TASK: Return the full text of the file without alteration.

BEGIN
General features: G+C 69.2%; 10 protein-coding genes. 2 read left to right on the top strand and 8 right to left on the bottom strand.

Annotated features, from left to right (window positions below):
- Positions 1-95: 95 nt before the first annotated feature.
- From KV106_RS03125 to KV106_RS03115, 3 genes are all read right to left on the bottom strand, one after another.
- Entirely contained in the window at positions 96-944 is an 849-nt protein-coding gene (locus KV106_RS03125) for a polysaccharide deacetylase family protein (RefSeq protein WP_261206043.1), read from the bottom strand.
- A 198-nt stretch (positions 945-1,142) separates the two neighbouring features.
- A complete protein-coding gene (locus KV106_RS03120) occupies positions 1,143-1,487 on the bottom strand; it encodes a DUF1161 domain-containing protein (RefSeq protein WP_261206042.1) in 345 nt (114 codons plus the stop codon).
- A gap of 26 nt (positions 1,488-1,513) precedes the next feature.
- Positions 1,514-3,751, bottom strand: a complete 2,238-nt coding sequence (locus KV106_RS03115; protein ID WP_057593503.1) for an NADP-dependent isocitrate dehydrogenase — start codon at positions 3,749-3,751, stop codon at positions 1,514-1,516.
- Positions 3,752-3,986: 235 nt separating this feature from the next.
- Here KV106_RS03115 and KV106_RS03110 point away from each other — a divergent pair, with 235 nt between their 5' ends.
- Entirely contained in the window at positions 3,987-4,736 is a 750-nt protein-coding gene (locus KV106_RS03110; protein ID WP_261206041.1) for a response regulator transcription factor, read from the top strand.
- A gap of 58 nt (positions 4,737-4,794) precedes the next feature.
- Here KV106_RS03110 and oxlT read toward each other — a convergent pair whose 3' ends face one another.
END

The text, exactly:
General features: G+C 69.2%; 10 protein-coding genes. 2 read left to right on the top strand and 8 right to left on the bottom strand.

Annotated features, from left to right (window positions below):
- Positions 1-95: 95 nt before the first annotated feature.
- From KV106_RS03125 to KV106_RS03115, 3 genes are all read right to left on the bottom strand, one after another.
- Entirely contained in the window at positions 96-944 is an 849-nt protein-coding gene (locus KV106_RS03125) for a polysaccharide deacetylase family protein (RefSeq protein WP_261206043.1), read from the bottom strand.
- A 198-nt stretch (positions 945-1,142) separates the two neighbouring features.
- A complete protein-coding gene (locus KV106_RS03120) occupies positions 1,143-1,487 on the bottom strand; it encodes a DUF1161 domain-containing protein (RefSeq protein WP_261206042.1) in 345 nt (114 codons plus the stop codon).
- A gap of 26 nt (positions 1,488-1,513) precedes the next feature.
- Positions 1,514-3,751, bottom strand: a complete 2,238-nt coding sequence (locus KV106_RS03115; protein ID WP_057593503.1) for an NADP-dependent isocitrate dehydrogenase — start codon at positions 3,749-3,751, stop codon at positions 1,514-1,516.
- Positions 3,752-3,986: 235 nt separating this feature from the next.
- Here KV106_RS03115 and KV106_RS03110 point away from each other — a divergent pair, with 235 nt between their 5' ends.
- Entirely contained in the window at positions 3,987-4,736 is a 750-nt protein-coding gene (locus KV106_RS03110; protein ID WP_261206041.1) for a response regulator transcription factor, read from the top strand.
- A gap of 58 nt (positions 4,737-4,794) precedes the next feature.
- Here KV106_RS03110 and oxlT read toward each other — a convergent pair whose 3' ends face one another.